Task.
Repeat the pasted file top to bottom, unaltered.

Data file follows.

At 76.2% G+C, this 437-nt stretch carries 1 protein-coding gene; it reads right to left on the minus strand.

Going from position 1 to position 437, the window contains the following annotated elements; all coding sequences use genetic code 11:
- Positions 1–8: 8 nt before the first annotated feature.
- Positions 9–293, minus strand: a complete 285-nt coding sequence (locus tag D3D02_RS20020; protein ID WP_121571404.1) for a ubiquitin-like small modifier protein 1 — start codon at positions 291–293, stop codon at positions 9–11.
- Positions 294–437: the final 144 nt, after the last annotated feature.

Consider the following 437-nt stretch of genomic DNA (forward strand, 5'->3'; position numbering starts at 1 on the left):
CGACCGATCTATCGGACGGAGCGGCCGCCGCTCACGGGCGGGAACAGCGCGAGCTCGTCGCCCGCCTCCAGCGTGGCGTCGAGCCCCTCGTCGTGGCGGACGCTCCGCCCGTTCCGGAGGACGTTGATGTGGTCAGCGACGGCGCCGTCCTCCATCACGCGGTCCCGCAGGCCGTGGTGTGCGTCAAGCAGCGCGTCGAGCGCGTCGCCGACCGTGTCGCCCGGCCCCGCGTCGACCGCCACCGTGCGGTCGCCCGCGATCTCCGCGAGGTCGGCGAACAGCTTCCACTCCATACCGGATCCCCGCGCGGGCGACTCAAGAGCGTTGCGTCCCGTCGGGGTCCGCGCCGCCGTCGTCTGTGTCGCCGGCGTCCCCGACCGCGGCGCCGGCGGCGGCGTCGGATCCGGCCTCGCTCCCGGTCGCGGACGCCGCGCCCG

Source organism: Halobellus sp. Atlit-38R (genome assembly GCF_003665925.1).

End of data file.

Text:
At 76.2% G+C, this 437-nt stretch carries 1 protein-coding gene; it reads right to left on the minus strand.

Going from position 1 to position 437, the window contains the following annotated elements; all coding sequences use genetic code 11:
- Positions 1–8: 8 nt before the first annotated feature.
- Positions 9–293, minus strand: a complete 285-nt coding sequence (locus tag D3D02_RS20020; protein ID WP_121571404.1) for a ubiquitin-like small modifier protein 1 — start codon at positions 291–293, stop codon at positions 9–11.
- Positions 294–437: the final 144 nt, after the last annotated feature.

Consider the following 437-nt stretch of genomic DNA (forward strand, 5'->3'; position numbering starts at 1 on the left):
CGACCGATCTATCGGACGGAGCGGCCGCCGCTCACGGGCGGGAACAGCGCGAGCTCGTCGCCCGCCTCCAGCGTGGCGTCGAGCCCCTCGTCGTGGCGGACGCTCCGCCCGTTCCGGAGGACGTTGATGTGGTCAGCGACGGCGCCGTCCTCCATCACGCGGTCCCGCAGGCCGTGGTGTGCGTCAAGCAGCGCGTCGAGCGCGTCGCCGACCGTGTCGCCCGGCCCCGCGTCGACCGCCACCGTGCGGTCGCCCGCGATCTCCGCGAGGTCGGCGAACAGCTTCCACTCCATACCGGATCCCCGCGCGGGCGACTCAAGAGCGTTGCGTCCCGTCGGGGTCCGCGCCGCCGTCGTCTGTGTCGCCGGCGTCCCCGACCGCGGCGCCGGCGGCGGCGTCGGATCCGGCCTCGCTCCCGGTCGCGGACGCCGCGCCCG

Source organism: Halobellus sp. Atlit-38R (genome assembly GCF_003665925.1).